A variety of definitions abound, but basically lactate threshold is the point in exercise when a steady effort is being maintained and lactate levels are not increasing. New evidence shows lactate, which was formerly thought to slow you down and cause muscle soreness after vigorous exercise, may not be to blame at all.
An abbreviation for Long Distance Run, this refers to your longest run of the week.
Not the hallucinogenic drug, LSD stands for Long, Slow Distance. This training run requires you go long in mileage but slower in pace.
24. Masters division
Division in racing reserved for those over a certain age; often over the age of 40.
25. Minimal running
Leave the highly padded shoes at home; minimal or minimalistic running requires shoes without the added cushion. Minimal running is a level between barefoot running and padded shoes.
26. Motion control shoes
Shoes designed for runners who overpronate excessively.
27. Negative splits
When tracking pace, negative splits (joyfully) occur when each mile is faster than the last. Negative splits may look something like this: mile one: 9:54; mile two: 9:45; mile three: 9:36.
28. Neutral shoe
Used for runners with a neutral gait, or those with supination (underpronation), neutral shoes show wear patterns on the ball of the feet or the outside edge of the shoe and a portion of the heel.
Foot strike formed when a runner hits the pavement and the foot rolls along the inside edge of the shoe. Too much overpronation can lead to an injury if the proper shoe, one specifically for overpronation, is not worn.
A person at a race who leads a group of people to the finish line with a specific time goal in mind. Pacers for a half marathon may be available for runners wishing to finish in 1:45 hours, 2 hours, or even more. Pacers for a full marathon might help people finish in 3 hours, 4 hours, or even 5 hours. Pacers typically have to be able to complete the race fifteen minutes faster than the group they are pacing. Some pacers use the Galloway run-walk strategy. Pacers carry signs with the expected finish time listed.
If you know a runner, you’ve likely heard this term, which stands for personal record. This is the best pace you have run for a specific distance. Once you PR, everyone will know about it because you won’t shut up.
32. Race pace
The pace you want to hit during your race.
Not the food you use to carbo load, this RICE stands for rest, ice, compression, and elevation. It is also the term you don’t want the doctor to mention, as it means you’ve been injured and need to spend some time off your feet.
Selfie + run = runfie, or a picture you take of yourself after you run.
35. Runner’s high
The high you feel when you get out and run brought on by those lovely things called endorphins.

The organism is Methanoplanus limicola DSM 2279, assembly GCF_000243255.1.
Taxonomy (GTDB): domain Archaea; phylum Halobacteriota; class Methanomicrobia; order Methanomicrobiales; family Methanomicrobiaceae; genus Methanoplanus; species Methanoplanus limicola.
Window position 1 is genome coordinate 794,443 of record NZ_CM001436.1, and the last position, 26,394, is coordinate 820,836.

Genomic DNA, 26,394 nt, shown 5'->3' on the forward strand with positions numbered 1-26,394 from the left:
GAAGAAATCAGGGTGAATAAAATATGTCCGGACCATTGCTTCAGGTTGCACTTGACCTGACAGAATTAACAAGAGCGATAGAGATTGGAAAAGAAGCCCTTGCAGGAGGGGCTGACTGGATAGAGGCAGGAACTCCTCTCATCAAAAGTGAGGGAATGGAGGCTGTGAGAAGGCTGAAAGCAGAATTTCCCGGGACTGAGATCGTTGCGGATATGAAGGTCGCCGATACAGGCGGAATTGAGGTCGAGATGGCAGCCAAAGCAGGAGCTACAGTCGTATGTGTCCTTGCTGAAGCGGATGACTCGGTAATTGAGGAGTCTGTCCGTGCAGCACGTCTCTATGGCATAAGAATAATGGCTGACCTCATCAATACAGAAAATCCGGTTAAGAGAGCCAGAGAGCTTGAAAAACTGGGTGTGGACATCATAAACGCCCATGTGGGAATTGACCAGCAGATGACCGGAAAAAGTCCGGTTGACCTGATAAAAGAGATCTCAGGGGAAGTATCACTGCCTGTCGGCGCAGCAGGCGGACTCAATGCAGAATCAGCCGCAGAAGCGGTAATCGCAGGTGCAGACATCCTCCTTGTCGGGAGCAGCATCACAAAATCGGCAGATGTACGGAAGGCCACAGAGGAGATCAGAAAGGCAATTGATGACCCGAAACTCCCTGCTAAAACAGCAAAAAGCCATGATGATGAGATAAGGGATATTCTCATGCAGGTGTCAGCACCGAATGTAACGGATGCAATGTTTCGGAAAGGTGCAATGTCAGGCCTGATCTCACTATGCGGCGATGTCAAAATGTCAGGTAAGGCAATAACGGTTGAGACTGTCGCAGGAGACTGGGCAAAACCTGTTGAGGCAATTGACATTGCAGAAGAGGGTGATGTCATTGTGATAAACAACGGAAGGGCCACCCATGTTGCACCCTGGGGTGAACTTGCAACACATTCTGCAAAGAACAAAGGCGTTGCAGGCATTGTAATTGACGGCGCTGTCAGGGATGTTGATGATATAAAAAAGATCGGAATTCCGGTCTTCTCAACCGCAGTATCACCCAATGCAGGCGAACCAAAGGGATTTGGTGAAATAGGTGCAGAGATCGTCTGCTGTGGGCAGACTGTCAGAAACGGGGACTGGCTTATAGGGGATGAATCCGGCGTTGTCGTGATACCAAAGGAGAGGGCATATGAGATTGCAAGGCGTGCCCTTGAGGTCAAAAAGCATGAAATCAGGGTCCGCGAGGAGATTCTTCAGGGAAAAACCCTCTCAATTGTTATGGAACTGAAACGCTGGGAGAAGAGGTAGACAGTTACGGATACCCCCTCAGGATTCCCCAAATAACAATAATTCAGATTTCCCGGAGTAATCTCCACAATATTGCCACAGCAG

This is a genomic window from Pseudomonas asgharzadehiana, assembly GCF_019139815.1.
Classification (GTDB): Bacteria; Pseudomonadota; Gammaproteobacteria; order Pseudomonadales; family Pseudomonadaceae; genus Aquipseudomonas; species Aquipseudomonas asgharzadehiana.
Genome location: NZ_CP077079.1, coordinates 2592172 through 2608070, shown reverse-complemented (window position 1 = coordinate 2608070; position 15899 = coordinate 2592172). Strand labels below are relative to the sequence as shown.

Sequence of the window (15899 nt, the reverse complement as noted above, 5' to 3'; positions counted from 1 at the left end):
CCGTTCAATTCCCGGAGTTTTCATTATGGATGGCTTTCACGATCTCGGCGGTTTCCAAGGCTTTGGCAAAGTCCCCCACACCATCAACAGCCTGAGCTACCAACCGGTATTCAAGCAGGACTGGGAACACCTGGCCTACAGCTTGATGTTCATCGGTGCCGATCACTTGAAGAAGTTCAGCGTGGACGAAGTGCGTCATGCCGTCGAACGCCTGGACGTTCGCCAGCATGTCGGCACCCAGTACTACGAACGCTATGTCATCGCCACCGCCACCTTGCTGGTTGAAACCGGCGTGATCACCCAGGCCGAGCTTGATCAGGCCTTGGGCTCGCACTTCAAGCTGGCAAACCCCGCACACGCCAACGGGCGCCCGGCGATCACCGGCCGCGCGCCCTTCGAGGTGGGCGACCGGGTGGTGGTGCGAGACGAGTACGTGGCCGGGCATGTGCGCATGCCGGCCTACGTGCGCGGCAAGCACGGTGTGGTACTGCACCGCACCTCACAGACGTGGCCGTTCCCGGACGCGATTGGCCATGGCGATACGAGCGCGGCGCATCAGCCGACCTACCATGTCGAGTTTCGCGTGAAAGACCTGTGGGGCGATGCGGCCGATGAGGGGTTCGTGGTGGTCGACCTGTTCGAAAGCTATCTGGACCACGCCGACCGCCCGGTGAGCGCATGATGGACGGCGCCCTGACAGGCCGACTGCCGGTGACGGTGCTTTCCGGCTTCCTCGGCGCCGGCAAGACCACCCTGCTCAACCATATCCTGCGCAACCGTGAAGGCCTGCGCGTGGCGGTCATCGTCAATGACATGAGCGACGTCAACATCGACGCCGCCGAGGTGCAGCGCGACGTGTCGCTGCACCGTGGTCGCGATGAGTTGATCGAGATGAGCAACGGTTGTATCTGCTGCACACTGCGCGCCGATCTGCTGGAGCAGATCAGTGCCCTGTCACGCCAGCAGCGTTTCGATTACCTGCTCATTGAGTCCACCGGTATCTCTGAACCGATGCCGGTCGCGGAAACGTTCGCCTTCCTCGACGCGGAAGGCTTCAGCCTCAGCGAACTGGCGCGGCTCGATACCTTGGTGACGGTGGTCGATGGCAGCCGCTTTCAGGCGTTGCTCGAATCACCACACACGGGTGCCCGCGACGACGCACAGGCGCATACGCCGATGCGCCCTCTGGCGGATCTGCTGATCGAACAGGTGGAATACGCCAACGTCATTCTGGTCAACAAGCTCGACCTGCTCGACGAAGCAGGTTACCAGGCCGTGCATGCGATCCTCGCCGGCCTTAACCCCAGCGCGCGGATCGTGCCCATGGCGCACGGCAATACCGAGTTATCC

36. Runner’s trots
We aren’t talking pace here, but rather the (disgusting) phenomenon that happens when your GI tract rebels against your running effort. This leads to diarrhea, aka runner’s trots. Runner’s trots might be caused by diet, stress, coffee before the morning run, or it might just be how your body deals with the blood movement from inside your GI track to your working muscles and back again.
Runners get seeded for a race, or placed in a certain starting area or corral, according to a time submitted from a previous race. This seeded time gives you and race organizers an idea of how fast you will run. Not all races offer seeded start areas.
38. Snot rocket
If your running friend declares the need to blow a snot rocket, don’t run downwind. This technique is used by many runners while on the run and consists of holding one nostril while blowing snot from the other. Yes, it’s gross, but it’s better than smearing mucus on your running shirt.
39. Speed work
A training day when you work at increasing your running pace. You might do this through a tempo run, fartlek, or intervals. To avoid injury, do no more than one speed workout per week.
When tracking your run, splits show what pace you kept at certain intervals. You might measure miles or you might break it into quarter- or half-mile intervals.
41. Stability shoe
Stability shoes are designed for neutral runners or those who have a small to moderate amount of overpronation.
The name sounds like a wild animal and it may make you feel like one too. The dreaded taper is the time when runners cut back considerably in mileage in preparation for the next race. This time is meant to allow for muscle recovery, though the mental stress of not running is sometimes too much for runners to bear!
43. Tempo run
A comfortable hard run during which you work at your lactate threshold.
44. The (dreaded) wall
You’ll know it when you hit it. The wall is when your body and your mind refuse to go further. This often happens when runners go out too fast, don’t stay fueled, or don’t keep hydrated. It can also happen if you run harder or longer than normal.
Anything over 26.2 miles.